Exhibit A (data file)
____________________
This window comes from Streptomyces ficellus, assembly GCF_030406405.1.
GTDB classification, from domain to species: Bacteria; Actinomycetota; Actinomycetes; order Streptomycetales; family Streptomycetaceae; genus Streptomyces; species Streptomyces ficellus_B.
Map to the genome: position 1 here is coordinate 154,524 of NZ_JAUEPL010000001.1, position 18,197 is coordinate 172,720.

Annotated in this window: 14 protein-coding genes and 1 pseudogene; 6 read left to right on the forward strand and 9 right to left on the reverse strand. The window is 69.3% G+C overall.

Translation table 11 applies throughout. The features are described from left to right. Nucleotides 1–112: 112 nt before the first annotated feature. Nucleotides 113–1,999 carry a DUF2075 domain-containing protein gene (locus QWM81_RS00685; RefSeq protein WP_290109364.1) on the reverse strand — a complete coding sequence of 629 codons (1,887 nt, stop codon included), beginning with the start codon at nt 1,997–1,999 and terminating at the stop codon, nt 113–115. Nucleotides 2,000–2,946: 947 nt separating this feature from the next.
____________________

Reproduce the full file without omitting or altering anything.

This window comes from Streptomyces ficellus, assembly GCF_030406405.1.
GTDB classification, from domain to species: Bacteria; Actinomycetota; Actinomycetes; order Streptomycetales; family Streptomycetaceae; genus Streptomyces; species Streptomyces ficellus_B.
Map to the genome: position 1 here is coordinate 154,524 of NZ_JAUEPL010000001.1, position 18,197 is coordinate 172,720.

Annotated in this window: 14 protein-coding genes and 1 pseudogene; 6 read left to right on the forward strand and 9 right to left on the reverse strand. The window is 69.3% G+C overall.

Translation table 11 applies throughout. The features are described from left to right. Nucleotides 1–112: 112 nt before the first annotated feature. Nucleotides 113–1,999 carry a DUF2075 domain-containing protein gene (locus QWM81_RS00685; RefSeq protein WP_290109364.1) on the reverse strand — a complete coding sequence of 629 codons (1,887 nt, stop codon included), beginning with the start codon at nt 1,997–1,999 and terminating at the stop codon, nt 113–115. Nucleotides 2,000–2,946: 947 nt separating this feature from the next.